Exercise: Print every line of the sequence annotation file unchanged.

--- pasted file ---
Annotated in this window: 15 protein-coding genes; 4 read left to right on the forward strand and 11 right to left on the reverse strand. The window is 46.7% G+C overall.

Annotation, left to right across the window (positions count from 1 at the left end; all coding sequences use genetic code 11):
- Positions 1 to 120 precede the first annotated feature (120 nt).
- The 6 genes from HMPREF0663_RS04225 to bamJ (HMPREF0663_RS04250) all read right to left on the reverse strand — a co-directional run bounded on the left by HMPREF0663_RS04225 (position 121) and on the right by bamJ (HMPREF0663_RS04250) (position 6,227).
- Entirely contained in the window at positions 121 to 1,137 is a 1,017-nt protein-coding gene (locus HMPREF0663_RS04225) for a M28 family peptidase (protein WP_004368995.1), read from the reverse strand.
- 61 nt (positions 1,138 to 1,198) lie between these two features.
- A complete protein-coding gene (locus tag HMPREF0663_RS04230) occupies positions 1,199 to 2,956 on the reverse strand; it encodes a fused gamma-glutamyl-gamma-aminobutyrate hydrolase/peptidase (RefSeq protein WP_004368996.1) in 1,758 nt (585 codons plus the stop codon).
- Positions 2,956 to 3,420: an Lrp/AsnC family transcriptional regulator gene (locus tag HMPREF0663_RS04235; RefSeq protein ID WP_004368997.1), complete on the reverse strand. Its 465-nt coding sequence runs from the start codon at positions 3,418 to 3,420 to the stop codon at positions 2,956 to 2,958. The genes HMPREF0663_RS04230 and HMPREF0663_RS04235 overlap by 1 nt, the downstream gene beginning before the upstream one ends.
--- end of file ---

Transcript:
Annotated in this window: 15 protein-coding genes; 4 read left to right on the forward strand and 11 right to left on the reverse strand. The window is 46.7% G+C overall.

Annotation, left to right across the window (positions count from 1 at the left end; all coding sequences use genetic code 11):
- Positions 1 to 120 precede the first annotated feature (120 nt).
- The 6 genes from HMPREF0663_RS04225 to bamJ (HMPREF0663_RS04250) all read right to left on the reverse strand — a co-directional run bounded on the left by HMPREF0663_RS04225 (position 121) and on the right by bamJ (HMPREF0663_RS04250) (position 6,227).
- Entirely contained in the window at positions 121 to 1,137 is a 1,017-nt protein-coding gene (locus HMPREF0663_RS04225) for a M28 family peptidase (protein WP_004368995.1), read from the reverse strand.
- 61 nt (positions 1,138 to 1,198) lie between these two features.
- A complete protein-coding gene (locus tag HMPREF0663_RS04230) occupies positions 1,199 to 2,956 on the reverse strand; it encodes a fused gamma-glutamyl-gamma-aminobutyrate hydrolase/peptidase (RefSeq protein WP_004368996.1) in 1,758 nt (585 codons plus the stop codon).
- Positions 2,956 to 3,420: an Lrp/AsnC family transcriptional regulator gene (locus tag HMPREF0663_RS04235; RefSeq protein ID WP_004368997.1), complete on the reverse strand. Its 465-nt coding sequence runs from the start codon at positions 3,418 to 3,420 to the stop codon at positions 2,956 to 2,958. The genes HMPREF0663_RS04230 and HMPREF0663_RS04235 overlap by 1 nt, the downstream gene beginning before the upstream one ends.